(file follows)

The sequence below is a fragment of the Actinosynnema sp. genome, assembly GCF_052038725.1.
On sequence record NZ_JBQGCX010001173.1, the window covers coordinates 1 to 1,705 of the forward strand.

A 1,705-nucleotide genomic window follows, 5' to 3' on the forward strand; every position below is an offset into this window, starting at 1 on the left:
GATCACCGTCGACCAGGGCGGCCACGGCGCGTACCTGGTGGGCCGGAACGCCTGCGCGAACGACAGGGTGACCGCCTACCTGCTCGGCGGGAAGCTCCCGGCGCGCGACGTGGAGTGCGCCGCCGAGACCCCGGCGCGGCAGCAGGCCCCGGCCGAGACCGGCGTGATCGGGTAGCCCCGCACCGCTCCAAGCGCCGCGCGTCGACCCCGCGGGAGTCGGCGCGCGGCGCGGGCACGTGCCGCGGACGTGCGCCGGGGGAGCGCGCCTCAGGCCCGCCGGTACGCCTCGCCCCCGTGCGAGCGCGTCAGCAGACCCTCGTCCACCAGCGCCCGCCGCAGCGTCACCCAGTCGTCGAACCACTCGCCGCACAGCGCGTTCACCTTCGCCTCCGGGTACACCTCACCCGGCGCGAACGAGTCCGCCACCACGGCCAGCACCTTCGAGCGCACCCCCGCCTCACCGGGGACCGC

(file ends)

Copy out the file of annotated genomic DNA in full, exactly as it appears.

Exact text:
The sequence below is a fragment of the Actinosynnema sp. genome, assembly GCF_052038725.1.
On sequence record NZ_JBQGCX010001173.1, the window covers coordinates 1 to 1,705 of the forward strand.

A 1,705-nucleotide genomic window follows, 5' to 3' on the forward strand; every position below is an offset into this window, starting at 1 on the left:
GATCACCGTCGACCAGGGCGGCCACGGCGCGTACCTGGTGGGCCGGAACGCCTGCGCGAACGACAGGGTGACCGCCTACCTGCTCGGCGGGAAGCTCCCGGCGCGCGACGTGGAGTGCGCCGCCGAGACCCCGGCGCGGCAGCAGGCCCCGGCCGAGACCGGCGTGATCGGGTAGCCCCGCACCGCTCCAAGCGCCGCGCGTCGACCCCGCGGGAGTCGGCGCGCGGCGCGGGCACGTGCCGCGGACGTGCGCCGGGGGAGCGCGCCTCAGGCCCGCCGGTACGCCTCGCCCCCGTGCGAGCGCGTCAGCAGACCCTCGTCCACCAGCGCCCGCCGCAGCGTCACCCAGTCGTCGAACCACTCGCCGCACAGCGCGTTCACCTTCGCCTCCGGGTACACCTCACCCGGCGCGAACGAGTCCGCCACCACGGCCAGCACCTTCGAGCGCACCCCCGCCTCACCGGGGACCGC